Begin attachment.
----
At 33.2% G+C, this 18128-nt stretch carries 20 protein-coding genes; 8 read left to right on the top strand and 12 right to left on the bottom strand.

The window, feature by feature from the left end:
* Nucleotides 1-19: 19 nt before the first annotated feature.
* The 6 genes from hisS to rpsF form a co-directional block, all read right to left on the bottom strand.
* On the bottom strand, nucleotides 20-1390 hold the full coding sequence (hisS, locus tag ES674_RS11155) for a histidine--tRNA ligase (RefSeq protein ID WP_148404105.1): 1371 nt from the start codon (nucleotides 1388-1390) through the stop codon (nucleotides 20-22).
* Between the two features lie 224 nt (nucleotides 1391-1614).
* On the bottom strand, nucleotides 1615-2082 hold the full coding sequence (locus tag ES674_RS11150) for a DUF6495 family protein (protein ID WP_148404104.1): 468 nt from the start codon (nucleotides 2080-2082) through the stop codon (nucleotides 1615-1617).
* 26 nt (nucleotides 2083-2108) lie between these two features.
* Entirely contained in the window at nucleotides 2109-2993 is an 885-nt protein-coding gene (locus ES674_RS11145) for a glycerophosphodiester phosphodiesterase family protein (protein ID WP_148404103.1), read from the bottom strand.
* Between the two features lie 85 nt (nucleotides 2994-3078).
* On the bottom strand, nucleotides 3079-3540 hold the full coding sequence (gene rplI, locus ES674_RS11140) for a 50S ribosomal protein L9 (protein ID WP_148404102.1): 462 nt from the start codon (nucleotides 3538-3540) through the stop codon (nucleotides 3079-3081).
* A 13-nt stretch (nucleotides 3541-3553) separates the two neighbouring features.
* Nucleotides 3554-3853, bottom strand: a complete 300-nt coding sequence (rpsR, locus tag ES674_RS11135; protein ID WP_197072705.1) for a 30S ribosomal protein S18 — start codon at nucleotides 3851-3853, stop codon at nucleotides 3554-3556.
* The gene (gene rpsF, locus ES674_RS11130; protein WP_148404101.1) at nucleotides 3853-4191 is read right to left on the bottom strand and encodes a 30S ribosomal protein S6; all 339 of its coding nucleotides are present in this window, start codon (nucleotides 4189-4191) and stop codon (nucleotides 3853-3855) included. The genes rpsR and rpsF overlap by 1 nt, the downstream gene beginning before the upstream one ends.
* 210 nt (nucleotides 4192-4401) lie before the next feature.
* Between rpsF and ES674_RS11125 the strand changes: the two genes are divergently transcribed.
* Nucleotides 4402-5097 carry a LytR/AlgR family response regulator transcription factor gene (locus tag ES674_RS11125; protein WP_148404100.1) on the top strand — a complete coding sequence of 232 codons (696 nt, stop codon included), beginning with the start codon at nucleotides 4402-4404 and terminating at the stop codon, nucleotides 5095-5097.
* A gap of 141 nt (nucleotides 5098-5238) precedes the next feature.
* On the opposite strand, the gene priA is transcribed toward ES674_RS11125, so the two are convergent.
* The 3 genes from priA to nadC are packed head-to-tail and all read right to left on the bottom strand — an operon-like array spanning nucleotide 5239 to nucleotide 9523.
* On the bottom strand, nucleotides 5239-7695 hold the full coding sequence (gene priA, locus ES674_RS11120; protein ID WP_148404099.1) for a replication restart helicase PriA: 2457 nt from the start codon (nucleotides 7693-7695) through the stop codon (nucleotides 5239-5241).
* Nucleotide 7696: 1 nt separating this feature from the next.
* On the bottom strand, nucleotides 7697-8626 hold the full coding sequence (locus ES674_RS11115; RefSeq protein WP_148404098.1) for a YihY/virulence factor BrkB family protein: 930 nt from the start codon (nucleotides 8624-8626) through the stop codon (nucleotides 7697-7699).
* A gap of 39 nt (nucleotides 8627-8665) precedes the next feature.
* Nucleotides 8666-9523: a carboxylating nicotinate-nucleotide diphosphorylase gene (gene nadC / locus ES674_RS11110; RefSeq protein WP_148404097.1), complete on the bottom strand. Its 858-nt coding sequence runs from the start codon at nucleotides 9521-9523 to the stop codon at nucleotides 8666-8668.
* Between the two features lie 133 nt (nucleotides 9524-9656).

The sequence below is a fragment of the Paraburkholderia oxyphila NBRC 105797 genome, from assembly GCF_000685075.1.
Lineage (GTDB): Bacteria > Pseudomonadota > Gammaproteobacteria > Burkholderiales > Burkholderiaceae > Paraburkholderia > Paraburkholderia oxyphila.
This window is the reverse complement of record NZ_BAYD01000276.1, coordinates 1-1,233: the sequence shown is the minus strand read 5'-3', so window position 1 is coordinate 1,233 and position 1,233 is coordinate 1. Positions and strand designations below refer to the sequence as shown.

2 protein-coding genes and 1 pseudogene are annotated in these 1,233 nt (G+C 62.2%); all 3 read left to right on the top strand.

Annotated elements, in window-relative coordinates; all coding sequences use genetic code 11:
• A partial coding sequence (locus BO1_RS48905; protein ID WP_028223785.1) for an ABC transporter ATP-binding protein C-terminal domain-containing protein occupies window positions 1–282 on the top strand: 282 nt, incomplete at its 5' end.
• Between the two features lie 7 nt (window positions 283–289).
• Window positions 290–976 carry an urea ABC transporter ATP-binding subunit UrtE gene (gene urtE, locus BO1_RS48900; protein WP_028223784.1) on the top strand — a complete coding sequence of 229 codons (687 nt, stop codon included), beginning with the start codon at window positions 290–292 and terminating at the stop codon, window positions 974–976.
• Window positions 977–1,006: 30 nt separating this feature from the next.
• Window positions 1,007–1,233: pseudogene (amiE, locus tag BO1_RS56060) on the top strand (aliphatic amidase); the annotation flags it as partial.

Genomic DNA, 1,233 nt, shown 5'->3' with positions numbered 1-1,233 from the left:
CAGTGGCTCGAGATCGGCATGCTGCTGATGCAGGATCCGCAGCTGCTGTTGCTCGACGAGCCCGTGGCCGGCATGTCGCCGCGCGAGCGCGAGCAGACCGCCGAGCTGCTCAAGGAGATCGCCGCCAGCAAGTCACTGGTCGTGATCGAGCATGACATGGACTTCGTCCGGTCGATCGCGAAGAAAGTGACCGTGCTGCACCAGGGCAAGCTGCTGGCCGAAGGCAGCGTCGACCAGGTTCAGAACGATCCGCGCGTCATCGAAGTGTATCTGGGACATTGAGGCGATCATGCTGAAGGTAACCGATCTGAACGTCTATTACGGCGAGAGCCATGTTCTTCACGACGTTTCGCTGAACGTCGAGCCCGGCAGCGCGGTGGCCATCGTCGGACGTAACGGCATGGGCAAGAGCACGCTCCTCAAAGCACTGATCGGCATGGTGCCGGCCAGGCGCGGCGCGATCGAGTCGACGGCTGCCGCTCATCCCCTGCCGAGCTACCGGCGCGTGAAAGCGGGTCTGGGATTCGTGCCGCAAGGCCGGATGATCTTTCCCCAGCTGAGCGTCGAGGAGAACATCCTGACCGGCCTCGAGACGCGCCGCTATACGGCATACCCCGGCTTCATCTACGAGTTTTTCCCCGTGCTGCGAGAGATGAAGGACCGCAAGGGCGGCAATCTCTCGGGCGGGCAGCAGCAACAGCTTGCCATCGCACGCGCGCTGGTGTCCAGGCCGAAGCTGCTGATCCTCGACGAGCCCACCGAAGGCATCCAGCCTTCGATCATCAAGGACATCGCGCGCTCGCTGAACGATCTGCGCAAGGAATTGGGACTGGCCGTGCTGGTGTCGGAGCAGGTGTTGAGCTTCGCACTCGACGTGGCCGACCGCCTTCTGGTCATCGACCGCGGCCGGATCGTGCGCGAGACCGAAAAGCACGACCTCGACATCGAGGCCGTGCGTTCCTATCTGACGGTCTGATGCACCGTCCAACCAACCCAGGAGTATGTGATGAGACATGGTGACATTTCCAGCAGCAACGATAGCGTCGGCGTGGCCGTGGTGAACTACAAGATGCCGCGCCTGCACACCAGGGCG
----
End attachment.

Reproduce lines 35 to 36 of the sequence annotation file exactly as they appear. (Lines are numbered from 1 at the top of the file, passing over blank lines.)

• Window positions 977–1,006: 30 nt separating this feature from the next.
• Window positions 1,007–1,233: pseudogene (amiE, locus tag BO1_RS56060) on the top strand (aliphatic amidase); the annotation flags it as partial.